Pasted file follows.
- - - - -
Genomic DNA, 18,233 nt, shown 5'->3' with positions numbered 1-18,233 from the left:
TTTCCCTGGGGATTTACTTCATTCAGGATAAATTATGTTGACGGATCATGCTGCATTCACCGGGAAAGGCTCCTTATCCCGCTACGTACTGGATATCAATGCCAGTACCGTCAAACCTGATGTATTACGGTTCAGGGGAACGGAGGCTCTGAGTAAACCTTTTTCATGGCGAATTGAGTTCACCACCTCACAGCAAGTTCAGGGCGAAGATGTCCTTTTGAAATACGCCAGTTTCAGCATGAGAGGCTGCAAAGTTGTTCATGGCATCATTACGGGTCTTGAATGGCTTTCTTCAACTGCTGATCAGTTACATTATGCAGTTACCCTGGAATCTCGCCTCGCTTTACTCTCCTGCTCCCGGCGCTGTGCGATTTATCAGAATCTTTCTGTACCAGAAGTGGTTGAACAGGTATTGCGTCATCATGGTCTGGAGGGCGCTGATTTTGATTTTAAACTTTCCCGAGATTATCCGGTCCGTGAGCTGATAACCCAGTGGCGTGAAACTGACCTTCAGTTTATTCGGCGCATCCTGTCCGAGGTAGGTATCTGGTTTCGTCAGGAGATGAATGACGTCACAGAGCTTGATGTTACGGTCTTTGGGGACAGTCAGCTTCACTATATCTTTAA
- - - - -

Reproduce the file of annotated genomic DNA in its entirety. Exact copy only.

Genomic DNA, 18,233 nt, shown 5'->3' with positions numbered 1-18,233 from the left:
TTTCCCTGGGGATTTACTTCATTCAGGATAAATTATGTTGACGGATCATGCTGCATTCACCGGGAAAGGCTCCTTATCCCGCTACGTACTGGATATCAATGCCAGTACCGTCAAACCTGATGTATTACGGTTCAGGGGAACGGAGGCTCTGAGTAAACCTTTTTCATGGCGAATTGAGTTCACCACCTCACAGCAAGTTCAGGGCGAAGATGTCCTTTTGAAATACGCCAGTTTCAGCATGAGAGGCTGCAAAGTTGTTCATGGCATCATTACGGGTCTTGAATGGCTTTCTTCAACTGCTGATCAGTTACATTATGCAGTTACCCTGGAATCTCGCCTCGCTTTACTCTCCTGCTCCCGGCGCTGTGCGATTTATCAGAATCTTTCTGTACCAGAAGTGGTTGAACAGGTATTGCGTCATCATGGTCTGGAGGGCGCTGATTTTGATTTTAAACTTTCCCGAGATTATCCGGTCCGTGAGCTGATAACCCAGTGGCGTGAAACTGACCTTCAGTTTATTCGGCGCATCCTGTCCGAGGTAGGTATCTGGTTTCGTCAGGAGATGAATGACGTCACAGAGCTTGATGTTACGGTCTTTGGGGACAGTCAGCTTCACTATATCTTTAA